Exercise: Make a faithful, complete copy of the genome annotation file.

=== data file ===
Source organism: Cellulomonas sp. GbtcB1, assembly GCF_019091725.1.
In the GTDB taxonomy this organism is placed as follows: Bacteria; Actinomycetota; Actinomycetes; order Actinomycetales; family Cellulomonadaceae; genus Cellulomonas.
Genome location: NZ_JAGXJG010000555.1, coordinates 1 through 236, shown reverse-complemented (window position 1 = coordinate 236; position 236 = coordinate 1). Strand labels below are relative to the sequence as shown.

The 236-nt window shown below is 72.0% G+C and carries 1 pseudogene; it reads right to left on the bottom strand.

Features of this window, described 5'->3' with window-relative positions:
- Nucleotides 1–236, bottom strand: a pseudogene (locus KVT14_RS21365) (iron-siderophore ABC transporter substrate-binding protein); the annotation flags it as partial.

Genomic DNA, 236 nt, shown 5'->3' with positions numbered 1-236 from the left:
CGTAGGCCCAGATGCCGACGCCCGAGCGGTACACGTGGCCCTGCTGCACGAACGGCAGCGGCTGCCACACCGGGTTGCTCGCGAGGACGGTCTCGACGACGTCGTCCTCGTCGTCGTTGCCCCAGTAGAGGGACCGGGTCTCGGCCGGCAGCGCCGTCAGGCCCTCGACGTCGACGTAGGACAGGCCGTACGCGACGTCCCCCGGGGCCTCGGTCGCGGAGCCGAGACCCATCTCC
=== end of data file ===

Source organism: Cellulomonas sp. GbtcB1, assembly GCF_019091725.1.
In the GTDB taxonomy this organism is placed as follows: Bacteria; Actinomycetota; Actinomycetes; order Actinomycetales; family Cellulomonadaceae; genus Cellulomonas.
Genome location: NZ_JAGXJG010000555.1, coordinates 1 through 236, shown reverse-complemented (window position 1 = coordinate 236; position 236 = coordinate 1). Strand labels below are relative to the sequence as shown.

The 236-nt window shown below is 72.0% G+C and carries 1 pseudogene; it reads right to left on the bottom strand.

Features of this window, described 5'->3' with window-relative positions:
- Nucleotides 1–236, bottom strand: a pseudogene (locus KVT14_RS21365) (iron-siderophore ABC transporter substrate-binding protein); the annotation flags it as partial.

Genomic DNA, 236 nt, shown 5'->3' with positions numbered 1-236 from the left:
CGTAGGCCCAGATGCCGACGCCCGAGCGGTACACGTGGCCCTGCTGCACGAACGGCAGCGGCTGCCACACCGGGTTGCTCGCGAGGACGGTCTCGACGACGTCGTCCTCGTCGTCGTTGCCCCAGTAGAGGGACCGGGTCTCGGCCGGCAGCGCCGTCAGGCCCTCGACGTCGACGTAGGACAGGCCGTACGCGACGTCCCCCGGGGCCTCGGTCGCGGAGCCGAGACCCATCTCC